The Legitimacy Of Mut'a
- :Sachiko Murata
Adopted from the Book : "Temporary Marriage in the Islamic Laws" by : "Sachiko Murata"
The ulama', both Sunni and Shi'i, agree that mut'a was permitted at the beginning of Islam. However, they disagree as to the reasons it was permitted.
The Shi'i View
In the sura entitled 'Women', after listing those women to whom marriage is forbidden, the Qur'an states as follows: 'Lawful for you is what is beyond all that, that you may seek, using your wealth, in wedlock and not in licence. So those of them whom you enjoy, give them their appointed wages; it is no fault in you in agreeing together, after the due apportionate. God is All-Knowing, All-Wise' (4:24). All Shi'i ulama' and some Sunni ulama' hold that this verse-especially the words: 'Such wives as you enjoy (istamta'tum)'-refers to the permissibility of mut'a. The Shi'is present several arguments to prove this point.1
This verse was revealed towards the beginning of the Prophet's stay in Medina, which lasted from AH 1/CE 622 to 10/632. At that time the men of Medina used to 'seek enjoyment' from women for a limited period of time in exchange for a specified sum of money. By its revelation this verse in effect confirmed an existing situation; and it emphasized that men must fulfill their promises concerning the agreed upon sum. In Medina this custom was looked upon as one kind of temporary marriage and was referred to by the term istimta', the same word employed in the Qur'anic verse-even though the literal meaning of the word is 'to seek benefit' or 'to take enjoyment'. Hence the meaning of the Qur'anic verse must be understood in terms of the conventional usage of the time, for as is well known in the science of Qur'anic commentary and Islamic jurisprudence, the Qur'an follows the conventional usage of the people in all statutes and legal prescriptions. If someone wants to understand a word in the Qur'an in other than the conventional meaning of the time, he must supply a strong reason for doing so.
The context of the verse also indicates that it is referring to temporary marriage. In the preceding verses the Qur'an forbids acts of injustice toward women. 'Oh believers, it is not lawful for you to inherit from women against their will; neither debar them, that you may go off with part of what you have given them' (4:19). The most commonly accepted interpretation of this verse is that it forbids the pre-Islamic Arab custom of inheriting stepmothers. When a man died, one of his sons would inherit his wife, as long as she was not his own mother. The stepson would place a cloth upon his dead father's wife and thereby become her owner. If he wished he could then marry her without paying her a dower. Or he could keep her a virtual prisoner. He could also marry her to someone else and take her dower for himself, or forbid her to marry anyone as long as he was alive. If the woman possessed property, he was entitled to take possession of it for himself.2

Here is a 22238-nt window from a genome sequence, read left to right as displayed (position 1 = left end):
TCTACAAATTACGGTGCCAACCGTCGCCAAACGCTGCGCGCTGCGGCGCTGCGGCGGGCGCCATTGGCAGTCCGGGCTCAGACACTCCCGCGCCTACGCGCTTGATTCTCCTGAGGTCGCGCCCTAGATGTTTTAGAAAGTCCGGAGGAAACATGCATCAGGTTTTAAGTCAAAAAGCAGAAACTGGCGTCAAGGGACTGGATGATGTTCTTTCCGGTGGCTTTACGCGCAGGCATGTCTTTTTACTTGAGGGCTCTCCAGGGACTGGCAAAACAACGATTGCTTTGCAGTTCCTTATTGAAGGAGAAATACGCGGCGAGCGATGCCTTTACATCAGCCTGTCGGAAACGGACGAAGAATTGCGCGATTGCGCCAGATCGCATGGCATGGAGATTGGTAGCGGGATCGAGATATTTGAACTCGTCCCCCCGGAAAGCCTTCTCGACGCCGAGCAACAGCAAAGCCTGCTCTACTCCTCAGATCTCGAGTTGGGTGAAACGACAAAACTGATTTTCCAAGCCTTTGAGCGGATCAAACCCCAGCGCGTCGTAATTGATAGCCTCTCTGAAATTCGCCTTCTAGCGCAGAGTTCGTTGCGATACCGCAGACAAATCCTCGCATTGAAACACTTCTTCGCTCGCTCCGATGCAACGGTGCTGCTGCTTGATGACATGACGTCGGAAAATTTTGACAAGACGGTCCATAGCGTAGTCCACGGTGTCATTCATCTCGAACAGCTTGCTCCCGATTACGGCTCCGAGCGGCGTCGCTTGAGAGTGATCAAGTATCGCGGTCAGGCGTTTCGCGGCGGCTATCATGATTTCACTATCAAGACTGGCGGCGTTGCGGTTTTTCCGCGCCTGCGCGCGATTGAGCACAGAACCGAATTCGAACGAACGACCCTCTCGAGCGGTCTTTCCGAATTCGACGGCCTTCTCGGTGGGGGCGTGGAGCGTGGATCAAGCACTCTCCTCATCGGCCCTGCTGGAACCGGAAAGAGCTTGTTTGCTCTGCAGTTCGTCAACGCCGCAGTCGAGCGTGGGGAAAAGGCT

The next verse reads in part as follows: ' And if you desire to exchange a wife in place of another, and you have given to one a hundred-weight, take of it nothing' (4:20). In other words, if a man divorces a wife to marry a different wife, he must not take back any of the dower that he has given the first, even if the dower is a very large one and he desires only a small part of it.
The next subject referred to in this passage is the marriage of one's father's wife: ' And do not marry women that your fathers married ... .' (4:22). Both this verse and verse 19 were revealed after Abu Qays b. al-Aslat died and his wife was inherited and married by his son Muhsin. The son refused to pay the daily expenses of his stepmother and wife, nor would he give her, her share of the inheritance or allow her to visit her relatives. She came to the Prophet and explained what had happened. He told her to return to her husband and wait, that perhaps God would send down a statute that would clarify her situation. Then these verses were revealed.3
In the following verse (4:23) the Qur'an enumerates the women who are forbidden to men. These are divided into seven kinds stemming from blood relationship and seven more stemming from other causes: 'Forbidden to you are your mothers and daughters ...'. The next verse adds a fifteenth category of women forbidden to men: ' And wedded women, save what your right hands own.' It continues with the words quoted above: 'Lawful for you is what is beyond all that.' In other words, any woman not belonging to one of the fifteen categories is permitted, whether by marriage or ownership.